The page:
Thursday, January 8, 2009

“Anyone? Anyone?”

Written By D.

A big number doesn’t seem so large without all those zeroes. So saying 1 trillion as opposed to 1,000,000,000,000 is a useful way to make the number seem smaller and to save time typing all those zeroes. But the zeroes are very important and deserve inclusion.

The government of Tax-A-Lot’s deficit numbers are so large most people can’t relate to their actual size, more so without the zeroes, they just know the word “trillion” means a big number. Tax-A-Lot is counting on that as they pile on the debt, deeper and higher.

But here is a way to visualize it;

Yesterday it was reported that the federal deficit for fiscal year 2009 will be $1.2 trillion. That’s $1,200,000,000,000.

That’s a lot of debt, but if you think that is big, check out the total Federal Debt;

The Federal Debt is approximately; $10,600,000,000,000 (10.6 Trillion)

“As of November 19, 2008, the total U.S. federal debt was $10.6 trillion,
with about $37,316 per capita (that is, per U.S. resident). The October 3rd,
2008 bailout bill (H.R.1424), section 122, raised the U.S. debt ceiling from $10
trillion to $11.3 trillion. Of this amount, debt held by the public was roughly
$6.3 trillion. In 2007, the public debt was 36.8 percent of GDP, with a total
debt of 65.5 percent of GDP.”
Source Quoted;

The government has succeeded in making debt a large percentage of GDP.

How much does the government take in from taxes? Well, in 2004, Federal, State and Local government took in over $3,000,000,000,000 ($3 trillion.)

But they just can’t seem to manage on that paltry sum.

Where did that $3,000,000,000,000 come from? The short answer is it came from us taxpayers. But with higher and higher unemployment and more and more people entering retirement, there are fewer and fewer of us.

In case you are curious about the $3,000,000,000,000 broken out by specific taxes, here is a list of taxes for 2004 with all the zeroes;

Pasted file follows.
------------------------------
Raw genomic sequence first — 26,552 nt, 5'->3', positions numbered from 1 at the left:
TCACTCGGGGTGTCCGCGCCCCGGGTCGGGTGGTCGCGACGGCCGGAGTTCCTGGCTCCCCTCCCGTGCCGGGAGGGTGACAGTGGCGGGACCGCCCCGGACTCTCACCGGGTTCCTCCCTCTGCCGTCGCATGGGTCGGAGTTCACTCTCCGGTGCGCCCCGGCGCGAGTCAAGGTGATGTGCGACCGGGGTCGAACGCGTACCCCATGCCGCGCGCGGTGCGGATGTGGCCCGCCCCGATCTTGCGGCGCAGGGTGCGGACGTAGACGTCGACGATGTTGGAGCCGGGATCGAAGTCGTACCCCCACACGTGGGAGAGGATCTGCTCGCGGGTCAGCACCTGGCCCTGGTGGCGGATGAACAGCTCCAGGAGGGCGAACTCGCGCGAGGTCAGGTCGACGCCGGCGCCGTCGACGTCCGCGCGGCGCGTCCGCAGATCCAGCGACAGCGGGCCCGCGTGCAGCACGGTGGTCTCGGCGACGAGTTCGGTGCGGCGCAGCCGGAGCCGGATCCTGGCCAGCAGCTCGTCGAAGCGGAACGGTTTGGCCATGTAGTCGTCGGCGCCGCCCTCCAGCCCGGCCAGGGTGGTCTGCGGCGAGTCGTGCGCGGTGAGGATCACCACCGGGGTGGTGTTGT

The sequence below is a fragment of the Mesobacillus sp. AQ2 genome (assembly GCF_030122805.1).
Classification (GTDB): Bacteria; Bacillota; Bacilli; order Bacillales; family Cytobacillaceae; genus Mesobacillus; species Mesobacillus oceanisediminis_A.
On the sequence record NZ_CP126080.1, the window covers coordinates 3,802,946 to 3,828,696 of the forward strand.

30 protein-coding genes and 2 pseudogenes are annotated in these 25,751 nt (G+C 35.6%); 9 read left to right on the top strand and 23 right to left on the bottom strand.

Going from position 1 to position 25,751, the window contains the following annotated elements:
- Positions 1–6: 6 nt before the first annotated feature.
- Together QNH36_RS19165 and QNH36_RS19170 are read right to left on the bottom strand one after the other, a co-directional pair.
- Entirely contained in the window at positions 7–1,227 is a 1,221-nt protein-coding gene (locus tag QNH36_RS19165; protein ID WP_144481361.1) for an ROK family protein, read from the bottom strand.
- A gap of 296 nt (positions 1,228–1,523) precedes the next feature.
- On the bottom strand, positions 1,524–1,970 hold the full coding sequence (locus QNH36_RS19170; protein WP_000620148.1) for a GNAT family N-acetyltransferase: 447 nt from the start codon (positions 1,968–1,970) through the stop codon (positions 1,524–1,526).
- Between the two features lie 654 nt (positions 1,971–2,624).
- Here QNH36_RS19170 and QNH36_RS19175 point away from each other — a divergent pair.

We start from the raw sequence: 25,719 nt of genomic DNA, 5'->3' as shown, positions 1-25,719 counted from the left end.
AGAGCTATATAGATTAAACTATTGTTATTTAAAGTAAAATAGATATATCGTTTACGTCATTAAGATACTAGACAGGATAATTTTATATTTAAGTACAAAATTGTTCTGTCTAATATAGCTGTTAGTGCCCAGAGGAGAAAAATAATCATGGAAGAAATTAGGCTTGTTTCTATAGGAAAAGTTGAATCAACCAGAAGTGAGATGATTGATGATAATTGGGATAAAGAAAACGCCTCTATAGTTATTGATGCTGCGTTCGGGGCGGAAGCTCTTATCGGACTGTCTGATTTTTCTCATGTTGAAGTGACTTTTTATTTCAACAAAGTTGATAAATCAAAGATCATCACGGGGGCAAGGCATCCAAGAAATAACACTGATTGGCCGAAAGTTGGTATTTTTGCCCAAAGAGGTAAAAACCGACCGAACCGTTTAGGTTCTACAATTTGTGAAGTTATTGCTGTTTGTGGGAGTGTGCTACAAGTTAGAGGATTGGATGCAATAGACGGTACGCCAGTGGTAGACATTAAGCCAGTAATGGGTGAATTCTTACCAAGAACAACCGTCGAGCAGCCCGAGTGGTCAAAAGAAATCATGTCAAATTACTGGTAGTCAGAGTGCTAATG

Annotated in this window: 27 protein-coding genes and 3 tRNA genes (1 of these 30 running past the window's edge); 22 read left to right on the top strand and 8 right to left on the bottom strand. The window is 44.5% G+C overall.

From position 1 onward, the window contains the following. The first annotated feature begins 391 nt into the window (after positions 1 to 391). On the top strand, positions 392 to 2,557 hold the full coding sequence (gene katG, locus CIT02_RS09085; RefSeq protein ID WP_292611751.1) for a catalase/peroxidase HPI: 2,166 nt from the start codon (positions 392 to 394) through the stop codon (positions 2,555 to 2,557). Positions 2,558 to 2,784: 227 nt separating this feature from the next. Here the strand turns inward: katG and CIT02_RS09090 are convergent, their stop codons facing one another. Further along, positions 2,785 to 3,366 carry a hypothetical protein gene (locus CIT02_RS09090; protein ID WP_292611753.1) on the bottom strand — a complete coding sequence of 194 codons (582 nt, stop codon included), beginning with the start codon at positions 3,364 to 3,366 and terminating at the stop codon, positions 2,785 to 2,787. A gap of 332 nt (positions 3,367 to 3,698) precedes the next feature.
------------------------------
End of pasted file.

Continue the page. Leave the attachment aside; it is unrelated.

Table 13. Federal, State and Local Taxes Allocated in the Current
Study, Calendar Year 2004

Federal Taxes
Calendar Year

Payroll Taxes (Contributions for
Government Social Insurance) $802,200,000,000

Individual Income
Taxes $801,400,000,000

Corporate Income Taxes

Estate and Gift Taxes

Gasoline Excise Taxes

Customs Duties, Etc.

Air Transport Excise Taxes

Other Excise Taxes

Diesel Fuel Excise Taxes

Alcoholic Beverages Excise Taxes

Tobacco Excise Taxes

Total Federal Taxes

State and Local Taxes

Property Taxes

General Sales and Gross Receipts Taxes

Individual Income Taxes

Other Taxes on Production and Imports

Corporate Income Taxes

Gasoline Excise Taxes

Other Excise Taxes

Public Utilities Taxes

Insurance Receipts Taxes

Personal Motor Vehicle License Taxes

Tobacco Excise Taxes

Motor Vehicle Licenses on Production & Imports

Severance Taxes $6,900,000,000

Assessments Taxes $6,500,000,000

Personal Property Taxes

Estate and Gift Taxes

Alcoholic Beverages Excise Taxes

Other Personal Taxes

Total State and Local Taxes

Source: U.S. Commerce Department’s
Bureau of Economic Analysis; Tax Foundation

And now we are being warned of the “dire consequences” of not spending more. I seem to recall being warned of the “dire consequences” of not passing the big bailout a few months ago. Yet as the deficit spending increases, the economy continues to tank.

OUESTION: How long do you think we can sustain this ever increasing debt?

ANSWER: Who knows? … I feel like the Economics Professor (played by Ben Stein) in “Ferris Bueller’s Day Off” when, after asking a question and receiving no reply, he said, “Anyone? Anyone?”

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